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Grand sumo champion (yokozuna) Hakuho in Tokyo on January 8, 2019 / AFP / Archives

His record makes him the greatest yokozuna (grand champion) in sumo history: Mongolian wrestler Hakuho, who ended his career on Monday at the age of 36, will now focus on training young people. talents.

In twenty years spent surveying the “dohyo” (clay mounds where fights take place), he has broken almost all the records of this traditional Japanese sport: greater number of tournaments won (45), of fights won in a career (1,187) and over one year (86 out of 90 in 2009).

Only one record will escape him: that of the greatest winning streak, set at 69 in the 1930s. Hakuho failed by a short header, at 63.

The yokozuna chose to remain in the world of sumo as a trainer after his retirement from sport, having acquired Japanese nationality in 2019, a prerequisite for taking control of a “heya” (training and life center) within the Japanese Sumo Association (AJS).

He had already been invested for a long time in the discovery and training of new talents, launching in 2011 the “Hakuho Cup”, an annual tournament allowing children to compete under the eyes of the greatest of the Japanese discipline.

Several young recruits that he has taken under his wing have become high level “rikishi” (name given to wrestlers), who will accompany him in his new heya.

The great sumo champion (yokozuna) Hakuho after his final victory against Terunofuji in a tournament on July 18, 2021 in Nagoya / JIJI PRESS / AFP / Archives

He was not destined for sumo himself: his father, a Mongolian wrestling champion who became the first Olympic medalist in his country’s history at the 1968 Games, wanted to make him a judoka.

But young Munkhbat Davaajargal was more fascinated by the rikishi, whose photographs adorned the pages of sumo magazines he devoured.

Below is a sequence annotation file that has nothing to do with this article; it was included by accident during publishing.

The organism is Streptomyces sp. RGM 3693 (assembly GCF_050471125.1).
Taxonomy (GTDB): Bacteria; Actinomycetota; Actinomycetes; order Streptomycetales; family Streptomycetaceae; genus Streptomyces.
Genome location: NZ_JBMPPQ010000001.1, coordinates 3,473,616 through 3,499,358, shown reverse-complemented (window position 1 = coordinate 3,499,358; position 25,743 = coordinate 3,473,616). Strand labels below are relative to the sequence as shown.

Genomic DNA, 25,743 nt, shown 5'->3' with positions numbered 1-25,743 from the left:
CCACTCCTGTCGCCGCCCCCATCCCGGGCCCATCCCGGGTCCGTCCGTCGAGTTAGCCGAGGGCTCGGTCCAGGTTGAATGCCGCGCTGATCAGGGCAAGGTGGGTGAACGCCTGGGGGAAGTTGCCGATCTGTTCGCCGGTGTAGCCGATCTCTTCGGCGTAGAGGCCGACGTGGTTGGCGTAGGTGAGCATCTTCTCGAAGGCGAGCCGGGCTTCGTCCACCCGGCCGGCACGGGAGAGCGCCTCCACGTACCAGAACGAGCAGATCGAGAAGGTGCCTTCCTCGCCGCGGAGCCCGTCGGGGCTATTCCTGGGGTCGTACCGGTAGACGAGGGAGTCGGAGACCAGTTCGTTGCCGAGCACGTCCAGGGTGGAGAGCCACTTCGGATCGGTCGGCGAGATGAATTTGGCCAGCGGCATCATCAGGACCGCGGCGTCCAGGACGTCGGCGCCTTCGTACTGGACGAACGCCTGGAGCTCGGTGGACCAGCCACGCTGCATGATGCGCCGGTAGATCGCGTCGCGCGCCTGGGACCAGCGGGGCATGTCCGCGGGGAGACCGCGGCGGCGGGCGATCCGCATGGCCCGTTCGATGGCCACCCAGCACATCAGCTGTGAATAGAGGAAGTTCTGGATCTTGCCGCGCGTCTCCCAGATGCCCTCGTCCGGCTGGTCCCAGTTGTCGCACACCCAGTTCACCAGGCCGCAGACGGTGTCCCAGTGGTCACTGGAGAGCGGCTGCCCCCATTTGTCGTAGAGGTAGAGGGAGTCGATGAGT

He landed in Japan in 2000, at the age of 15, and his physique at the time (1.75 m for 62 kg) seemed so unpromising that at first he struggled to be recruited into a heya. No one wanted a kid “pale and skinny like me,” he wrote in his autobiography published in 2015.

The young man climbs the dohyo for the first time in 2001, under the wrestler name “Haku-ho”, whose second character, designating a bird from Chinese mythology, is borrowed from the name of the yokozuna Taiho, legend of the 1960s .

By dint of “keiko” – the grueling daily morning workout – and “chanko”, sumotoris’ pantagruelic meals, he improves his technique and sculpts his body, reaching 1.92 m for 158 kg, and climbs the divisions of the ranking. , until reaching the supreme rank of yokozuna in 2007.

His fierce rivalry with the other yokozuna of the time, his compatriot Asashoryu, then his unchallenged reign when he was forced to resign in 2010, left little room for Japanese wrestlers: none of the six annual tournaments will be won. by a “house” champion between January 2006 and January 2016.

Grand sumo champion (yokozuna) Hakuho in training on July 7, 2014 in Nagoya / JIJI PRESS / AFP / Archives

Hakuho’s domination is not to everyone’s taste: some of the fans and some members of the AJS, whose criticisms are widely relayed by the Japanese tabloids, reproach him for his brave attitude on the dohyo, his gestures of triumph when ‘he receives the bundles of envelopes given to the winner of a fight or his slaps to opponents, so many facts deemed unworthy of a yokozuna.

At the end of 2017, he was shouted at when he contested the outcome of a fight, an unprecedented attitude while the wrestlers were not supposed to show any emotion, let alone protest. “It is clear that he did not understand the spirit of Japanese sumo,” then tackled Mainoumi, a former wrestler turned television commentator.

With little more to prove and his body accumulating injuries, Hakuho had missed many tournaments in recent years, which had also earned him criticism and calls to order.

Alone at the top since the retirement of another yokozuna, Kakuryu, in March, Hakuho seemed to be waiting for the opportunity to pass the baton. The moment has arrived: another wrestler of Mongolian descent, Terunofuji, was crowned yokozuna in July and has just won the fall tournament.

While sumo remains the most famous sport in the country, the Japanese practice many


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